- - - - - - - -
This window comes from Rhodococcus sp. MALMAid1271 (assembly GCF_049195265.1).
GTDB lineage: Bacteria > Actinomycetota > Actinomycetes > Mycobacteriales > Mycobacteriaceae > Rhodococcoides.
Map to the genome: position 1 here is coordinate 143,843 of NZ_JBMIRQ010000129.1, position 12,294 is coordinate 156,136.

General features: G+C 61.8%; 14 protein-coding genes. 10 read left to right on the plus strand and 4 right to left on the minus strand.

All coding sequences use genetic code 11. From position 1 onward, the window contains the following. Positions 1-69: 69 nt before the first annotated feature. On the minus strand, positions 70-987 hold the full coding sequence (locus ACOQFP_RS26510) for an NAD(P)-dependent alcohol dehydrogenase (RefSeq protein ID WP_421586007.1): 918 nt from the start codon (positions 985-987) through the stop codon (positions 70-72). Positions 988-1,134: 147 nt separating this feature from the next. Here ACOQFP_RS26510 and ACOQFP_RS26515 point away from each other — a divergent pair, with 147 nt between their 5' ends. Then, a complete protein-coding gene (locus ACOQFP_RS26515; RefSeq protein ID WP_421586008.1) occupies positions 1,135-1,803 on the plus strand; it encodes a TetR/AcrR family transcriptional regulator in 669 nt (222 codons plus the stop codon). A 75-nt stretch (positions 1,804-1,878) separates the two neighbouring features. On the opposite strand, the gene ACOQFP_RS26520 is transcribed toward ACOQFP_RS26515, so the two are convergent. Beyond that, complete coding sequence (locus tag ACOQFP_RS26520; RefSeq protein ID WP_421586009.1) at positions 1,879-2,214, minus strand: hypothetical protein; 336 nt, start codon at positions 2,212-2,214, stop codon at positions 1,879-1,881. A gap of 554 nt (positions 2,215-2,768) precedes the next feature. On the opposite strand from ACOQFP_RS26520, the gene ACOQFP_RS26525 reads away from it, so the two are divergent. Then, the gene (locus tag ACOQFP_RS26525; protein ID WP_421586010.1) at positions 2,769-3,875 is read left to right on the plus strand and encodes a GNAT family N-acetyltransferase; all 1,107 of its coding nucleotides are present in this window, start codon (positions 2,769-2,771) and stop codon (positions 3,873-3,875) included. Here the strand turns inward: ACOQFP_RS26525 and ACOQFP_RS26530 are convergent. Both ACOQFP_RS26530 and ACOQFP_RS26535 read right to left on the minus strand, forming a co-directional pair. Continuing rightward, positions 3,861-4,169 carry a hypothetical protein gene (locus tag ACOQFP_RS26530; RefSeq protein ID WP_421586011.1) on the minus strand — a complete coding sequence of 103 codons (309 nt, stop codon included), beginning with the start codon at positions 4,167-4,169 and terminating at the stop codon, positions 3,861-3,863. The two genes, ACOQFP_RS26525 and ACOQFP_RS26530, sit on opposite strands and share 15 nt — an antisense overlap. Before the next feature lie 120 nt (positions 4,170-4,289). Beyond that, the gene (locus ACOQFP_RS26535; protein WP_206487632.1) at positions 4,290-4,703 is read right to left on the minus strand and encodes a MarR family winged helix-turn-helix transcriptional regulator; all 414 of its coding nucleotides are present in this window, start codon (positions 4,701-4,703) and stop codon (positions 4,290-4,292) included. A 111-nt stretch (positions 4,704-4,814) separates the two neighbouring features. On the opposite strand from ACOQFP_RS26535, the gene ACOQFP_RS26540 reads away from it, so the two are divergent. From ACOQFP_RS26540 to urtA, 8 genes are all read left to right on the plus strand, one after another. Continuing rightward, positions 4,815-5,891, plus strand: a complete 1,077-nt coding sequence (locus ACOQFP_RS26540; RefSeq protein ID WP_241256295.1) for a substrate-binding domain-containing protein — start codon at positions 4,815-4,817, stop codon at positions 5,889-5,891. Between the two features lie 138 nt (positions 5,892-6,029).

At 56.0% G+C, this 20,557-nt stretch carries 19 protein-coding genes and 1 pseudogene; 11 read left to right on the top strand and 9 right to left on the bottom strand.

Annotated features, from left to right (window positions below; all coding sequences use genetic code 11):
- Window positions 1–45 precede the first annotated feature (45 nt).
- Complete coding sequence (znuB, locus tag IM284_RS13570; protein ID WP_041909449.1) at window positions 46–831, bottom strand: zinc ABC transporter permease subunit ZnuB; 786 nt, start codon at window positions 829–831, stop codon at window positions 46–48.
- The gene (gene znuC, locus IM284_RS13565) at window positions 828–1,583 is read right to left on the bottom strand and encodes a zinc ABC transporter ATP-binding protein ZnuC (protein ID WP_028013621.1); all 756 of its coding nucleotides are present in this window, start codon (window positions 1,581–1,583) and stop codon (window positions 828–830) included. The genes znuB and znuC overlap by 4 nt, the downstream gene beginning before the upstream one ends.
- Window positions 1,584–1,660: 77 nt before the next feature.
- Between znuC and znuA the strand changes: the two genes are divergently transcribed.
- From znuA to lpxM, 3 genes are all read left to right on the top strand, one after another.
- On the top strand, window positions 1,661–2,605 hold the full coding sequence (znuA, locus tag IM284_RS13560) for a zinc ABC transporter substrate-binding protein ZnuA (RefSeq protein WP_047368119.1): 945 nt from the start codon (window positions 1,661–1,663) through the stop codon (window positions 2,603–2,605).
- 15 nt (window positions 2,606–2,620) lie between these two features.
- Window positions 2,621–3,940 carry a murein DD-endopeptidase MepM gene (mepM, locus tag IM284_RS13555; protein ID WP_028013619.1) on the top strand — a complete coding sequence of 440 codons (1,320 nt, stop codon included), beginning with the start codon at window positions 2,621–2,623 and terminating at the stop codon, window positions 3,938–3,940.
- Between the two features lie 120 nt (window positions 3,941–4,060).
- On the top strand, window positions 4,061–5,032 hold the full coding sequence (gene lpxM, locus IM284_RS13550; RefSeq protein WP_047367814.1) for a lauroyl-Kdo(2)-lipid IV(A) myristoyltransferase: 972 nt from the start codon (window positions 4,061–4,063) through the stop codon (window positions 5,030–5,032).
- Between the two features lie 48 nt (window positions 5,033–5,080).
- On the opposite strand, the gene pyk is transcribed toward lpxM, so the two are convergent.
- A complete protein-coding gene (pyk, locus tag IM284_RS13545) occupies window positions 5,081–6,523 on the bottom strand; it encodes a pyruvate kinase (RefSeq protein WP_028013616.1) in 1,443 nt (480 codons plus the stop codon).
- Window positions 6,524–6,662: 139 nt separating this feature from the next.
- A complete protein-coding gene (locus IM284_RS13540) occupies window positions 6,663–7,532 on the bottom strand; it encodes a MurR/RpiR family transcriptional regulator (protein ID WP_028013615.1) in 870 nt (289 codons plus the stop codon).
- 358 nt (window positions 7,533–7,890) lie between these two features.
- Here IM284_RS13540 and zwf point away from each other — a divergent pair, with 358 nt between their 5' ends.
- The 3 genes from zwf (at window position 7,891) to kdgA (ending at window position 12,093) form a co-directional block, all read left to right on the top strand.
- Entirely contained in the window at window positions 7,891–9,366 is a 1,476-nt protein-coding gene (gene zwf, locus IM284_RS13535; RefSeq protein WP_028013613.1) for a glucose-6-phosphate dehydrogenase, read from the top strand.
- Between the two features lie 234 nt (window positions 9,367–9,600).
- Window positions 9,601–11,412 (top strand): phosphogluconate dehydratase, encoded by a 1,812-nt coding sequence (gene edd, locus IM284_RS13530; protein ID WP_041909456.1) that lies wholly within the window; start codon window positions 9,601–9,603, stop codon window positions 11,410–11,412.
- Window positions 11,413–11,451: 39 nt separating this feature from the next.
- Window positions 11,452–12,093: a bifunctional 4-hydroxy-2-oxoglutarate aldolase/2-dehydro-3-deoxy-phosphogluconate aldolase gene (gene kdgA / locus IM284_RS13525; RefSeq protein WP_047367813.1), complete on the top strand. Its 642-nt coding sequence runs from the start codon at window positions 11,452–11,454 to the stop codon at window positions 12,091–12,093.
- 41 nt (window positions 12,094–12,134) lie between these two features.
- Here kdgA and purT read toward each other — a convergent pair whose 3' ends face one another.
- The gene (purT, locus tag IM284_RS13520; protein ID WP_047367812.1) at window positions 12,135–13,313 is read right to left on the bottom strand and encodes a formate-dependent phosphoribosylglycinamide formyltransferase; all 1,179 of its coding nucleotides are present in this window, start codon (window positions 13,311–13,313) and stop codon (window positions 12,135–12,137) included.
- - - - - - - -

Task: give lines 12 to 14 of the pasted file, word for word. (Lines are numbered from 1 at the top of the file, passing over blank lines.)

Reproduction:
- Between znuC and znuA the strand changes: the two genes are divergently transcribed.
- From znuA to lpxM, 3 genes are all read left to right on the top strand, one after another.
- On the top strand, window positions 1,661–2,605 hold the full coding sequence (znuA, locus tag IM284_RS13560) for a zinc ABC transporter substrate-binding protein ZnuA (RefSeq protein WP_047368119.1): 945 nt from the start codon (window positions 1,661–1,663) through the stop codon (window positions 2,603–2,605).